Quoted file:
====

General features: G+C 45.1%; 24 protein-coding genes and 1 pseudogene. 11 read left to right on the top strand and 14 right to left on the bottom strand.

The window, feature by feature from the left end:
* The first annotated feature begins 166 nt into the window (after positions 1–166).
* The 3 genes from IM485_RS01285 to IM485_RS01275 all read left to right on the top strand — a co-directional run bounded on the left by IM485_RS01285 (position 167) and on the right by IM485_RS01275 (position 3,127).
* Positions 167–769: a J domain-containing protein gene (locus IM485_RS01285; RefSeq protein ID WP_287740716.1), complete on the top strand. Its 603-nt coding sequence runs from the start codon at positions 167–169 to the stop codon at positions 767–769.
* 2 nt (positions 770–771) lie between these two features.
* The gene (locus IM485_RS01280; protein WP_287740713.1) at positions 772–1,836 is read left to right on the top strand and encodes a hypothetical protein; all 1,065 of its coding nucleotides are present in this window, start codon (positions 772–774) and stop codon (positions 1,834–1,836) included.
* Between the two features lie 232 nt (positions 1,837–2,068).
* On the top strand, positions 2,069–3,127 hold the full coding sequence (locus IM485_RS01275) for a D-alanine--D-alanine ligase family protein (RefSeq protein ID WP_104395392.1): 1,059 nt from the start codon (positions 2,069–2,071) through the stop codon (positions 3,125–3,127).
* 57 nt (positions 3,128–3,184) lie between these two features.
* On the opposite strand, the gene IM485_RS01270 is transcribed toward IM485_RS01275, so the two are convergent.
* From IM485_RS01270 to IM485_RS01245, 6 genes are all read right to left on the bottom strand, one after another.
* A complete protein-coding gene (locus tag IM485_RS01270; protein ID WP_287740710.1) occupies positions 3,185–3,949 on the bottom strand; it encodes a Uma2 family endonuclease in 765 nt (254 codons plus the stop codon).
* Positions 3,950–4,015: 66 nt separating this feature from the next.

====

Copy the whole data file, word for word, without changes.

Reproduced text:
General features: G+C 45.1%; 24 protein-coding genes and 1 pseudogene. 11 read left to right on the top strand and 14 right to left on the bottom strand.

The window, feature by feature from the left end:
* The first annotated feature begins 166 nt into the window (after positions 1–166).
* The 3 genes from IM485_RS01285 to IM485_RS01275 all read left to right on the top strand — a co-directional run bounded on the left by IM485_RS01285 (position 167) and on the right by IM485_RS01275 (position 3,127).
* Positions 167–769: a J domain-containing protein gene (locus IM485_RS01285; RefSeq protein ID WP_287740716.1), complete on the top strand. Its 603-nt coding sequence runs from the start codon at positions 167–169 to the stop codon at positions 767–769.
* 2 nt (positions 770–771) lie between these two features.
* The gene (locus IM485_RS01280; protein WP_287740713.1) at positions 772–1,836 is read left to right on the top strand and encodes a hypothetical protein; all 1,065 of its coding nucleotides are present in this window, start codon (positions 772–774) and stop codon (positions 1,834–1,836) included.
* Between the two features lie 232 nt (positions 1,837–2,068).
* On the top strand, positions 2,069–3,127 hold the full coding sequence (locus IM485_RS01275) for a D-alanine--D-alanine ligase family protein (RefSeq protein ID WP_104395392.1): 1,059 nt from the start codon (positions 2,069–2,071) through the stop codon (positions 3,125–3,127).
* 57 nt (positions 3,128–3,184) lie between these two features.
* On the opposite strand, the gene IM485_RS01270 is transcribed toward IM485_RS01275, so the two are convergent.
* From IM485_RS01270 to IM485_RS01245, 6 genes are all read right to left on the bottom strand, one after another.
* A complete protein-coding gene (locus tag IM485_RS01270; protein ID WP_287740710.1) occupies positions 3,185–3,949 on the bottom strand; it encodes a Uma2 family endonuclease in 765 nt (254 codons plus the stop codon).
* Positions 3,950–4,015: 66 nt separating this feature from the next.